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Showing items 1 through 9 of 9.
  1. Library Resource
    Policy Papers & Briefs
    January, 2016
    Global

    As part of the Global Call to Action in Indigenous and Community Land Rights, this brief puts the spotlight on the need to secure land rights for the world's pastoralists, as pastoralism is practised by an estimated 200-500 million people. Pastoralists manage rangelands that cover a quarter of the world's land surface but have few advocates.

    "Pastoralists have been widely accused of being economically inefficient and turning their ‘over-grazed’ pastures into deserts. But these presumptions are not based on evidence and are usually very wide of the mark."

  2. Library Resource
    Policy Papers & Briefs
    January, 2016
    Global

    The goal of the Rangelands Initiative is increased tenure security of local rangeland users through improved implementation of enabling policy and legislation. By connecting, mobilising and influencing, the Initiative strengthens ILC members’ activities in-country and across its continental platforms.

  3. Library Resource
    Journal Articles & Books
    December, 2016
    Kenya

    Until recently, the Pokot in the highlands of the Baringo area in Kenya have practised semi-nomadic pastoralism. Today they are rapidly sedentarizing and in many areas suitable for farming, they are adopting rain-fed agriculture. As a result of these dynamics, claims to individual property on de facto communal rangelands have arisen, and to such an extent that they seriously threaten the peace of the community. This article explores the conflicts that emerge in the transition from common property to private tenure.

  4. Library Resource
    Journal Articles & Books
    July, 2012
    Africa, Kenya

    INDEX 2.0 RECENT EVENTS 3.0 PROTECTING LIVESTOCK MOBILITY ROUTES: LESSONS LEARNED 4.0 KENYA’S CONSTITUTION 2010 What will it mean for tenure security in rangelands? ‘Equal rights for women’ say Maasai elders 5.0 CAN VILLAGE LAND USE PLANNING WORK FOR RANGELANDS? 6.0 PROTECTING RIGHTS OF HUNTER-GATHERERS IN TANZANIA 7.0 OTHER NEWS FROM THE REGION Improving rangeland quality through land use planning Developing policies in Uganda 8.0 LAUNCH OF RANGELAND OBSERVATORY

  5. Library Resource
    Journal Articles & Books
    May, 2014
    Africa

    INDEX 3.0 RECENT EVENTS 5.0 COMPETENT BUT IGNORED: BRINGING MAASAI YOUTH INTO LAND TENURE DECISION MAKING 6.0 CONFLICTS BETWEEN MBORORO AND THE CATHOLIC CHURCH ENDS POSITIVELY FOR PASTORALISTS 7.0 A VISION FOR A JUST AND PROSPEROUS FUTURE? THE LAPSSET CORRIDOR 8.0 PASTORAL PROTESTS IN HANSALPUR INTENSIFY 9.0 BENCHMARKS FOR LAND GOVERNANCE IN AFRICA 10.0 NEW INITIATIVES CONTRIBUTING TO MAKING RANGELANDS SECURE 12.0 RANGELANDS INITIATIVE RECEIVES FUNDING FROM SDC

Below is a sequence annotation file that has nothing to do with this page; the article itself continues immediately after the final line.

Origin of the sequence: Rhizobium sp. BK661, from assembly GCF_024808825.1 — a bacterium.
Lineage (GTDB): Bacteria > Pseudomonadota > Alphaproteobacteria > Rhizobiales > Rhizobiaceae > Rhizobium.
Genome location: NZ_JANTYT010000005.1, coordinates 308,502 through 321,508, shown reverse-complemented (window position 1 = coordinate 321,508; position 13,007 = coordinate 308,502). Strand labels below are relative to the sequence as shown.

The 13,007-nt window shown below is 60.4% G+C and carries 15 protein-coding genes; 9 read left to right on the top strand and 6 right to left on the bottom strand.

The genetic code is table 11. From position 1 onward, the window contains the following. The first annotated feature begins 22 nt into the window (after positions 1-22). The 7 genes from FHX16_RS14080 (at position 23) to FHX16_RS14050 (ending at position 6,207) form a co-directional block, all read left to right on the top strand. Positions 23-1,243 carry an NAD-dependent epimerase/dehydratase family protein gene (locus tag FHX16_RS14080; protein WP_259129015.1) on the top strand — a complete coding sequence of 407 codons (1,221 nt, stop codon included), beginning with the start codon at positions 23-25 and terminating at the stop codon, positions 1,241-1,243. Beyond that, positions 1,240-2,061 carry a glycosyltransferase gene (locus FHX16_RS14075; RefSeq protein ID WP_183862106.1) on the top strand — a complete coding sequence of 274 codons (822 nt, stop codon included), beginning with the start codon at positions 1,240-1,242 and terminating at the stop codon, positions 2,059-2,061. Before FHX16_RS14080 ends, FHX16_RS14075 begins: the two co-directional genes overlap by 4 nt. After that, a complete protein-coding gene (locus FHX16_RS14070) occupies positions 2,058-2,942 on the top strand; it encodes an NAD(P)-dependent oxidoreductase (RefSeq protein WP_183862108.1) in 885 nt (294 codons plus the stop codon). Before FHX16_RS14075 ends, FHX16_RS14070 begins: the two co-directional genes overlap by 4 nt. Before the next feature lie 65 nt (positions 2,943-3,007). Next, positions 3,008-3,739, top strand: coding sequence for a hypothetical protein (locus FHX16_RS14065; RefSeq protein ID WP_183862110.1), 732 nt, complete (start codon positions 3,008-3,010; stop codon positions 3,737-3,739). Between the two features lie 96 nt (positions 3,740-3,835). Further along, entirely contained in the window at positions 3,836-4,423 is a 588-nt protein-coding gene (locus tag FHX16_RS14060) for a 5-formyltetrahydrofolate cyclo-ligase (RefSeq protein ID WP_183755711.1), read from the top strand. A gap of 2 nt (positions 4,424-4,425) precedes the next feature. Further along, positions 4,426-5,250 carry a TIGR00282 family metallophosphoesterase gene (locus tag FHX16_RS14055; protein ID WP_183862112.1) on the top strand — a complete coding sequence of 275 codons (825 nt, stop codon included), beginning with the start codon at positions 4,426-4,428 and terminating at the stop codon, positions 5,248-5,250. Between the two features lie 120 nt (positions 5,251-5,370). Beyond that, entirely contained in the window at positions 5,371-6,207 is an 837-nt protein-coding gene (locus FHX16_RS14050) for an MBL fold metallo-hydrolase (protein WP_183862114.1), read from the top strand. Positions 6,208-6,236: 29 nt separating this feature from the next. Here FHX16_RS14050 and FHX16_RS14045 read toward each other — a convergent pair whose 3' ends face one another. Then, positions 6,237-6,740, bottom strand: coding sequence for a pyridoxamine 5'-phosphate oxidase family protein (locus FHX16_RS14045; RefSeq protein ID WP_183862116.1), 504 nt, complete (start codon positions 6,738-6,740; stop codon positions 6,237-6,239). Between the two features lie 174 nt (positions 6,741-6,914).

6. Library Resource
    Manuals & Guidelines
    June, 2014
    Global

    This manual of guidelines is distributed by the Ministry of Lands and Resettlement to guide Communal Area residents and land authorities about group land rights. This guidance is official. This means that advice should be followed – as relevant to the case in point. Although formal provision for group land rights is new, the idea of holding rights collectively is well known in Communal Areas. Under customary norms, many residents already hold rights to a particular area not as individuals but as members of families and communities (or ‘groups’).

  7. Library Resource
    Manuals & Guidelines
    April, 2016
    Global

    This Free, Prior and Informed Consent (FPIC) Manual is designed as a tool for project practitioners (herein referred as project managers) for a broad range of projects and programmes (hereinafter to be referred to as projects) of any development organization, by providing information about the right to FPIC and how it can be implemented in six steps.

  8. Library Resource
    Reports & Research
    March, 2013
    Tanzania

    This report highlights some of the human rights challenges which the Indigenous peoples in Tanzania, particularly Maasai pastoralists, are facing. It also proposes some areas of improvement in order to make Tanzania a better place for everyone, including indigenous pastoralists. It should be noted that Tanzania has more than 120 different ethnic groups, which are Bantu-speaking, Nilo-hamitic (including the Maasai) and Cushitic.

  9. Library Resource
    Policy Papers & Briefs
    April, 2013
    Tanzania

    This Issue Paper No.3 is part of the series Making Rangelands Secure, a learning initiative supported by ILC, IFAD, RECONCILE, IUCN-WISP and Procasur. The Making Rangelands Secure Initiative has been established by a group of organisations seeking to improve security of rights to rangelands. The initiative seeks to identify, communicate and build good practice on making rangelands secure for local rangeland users. 

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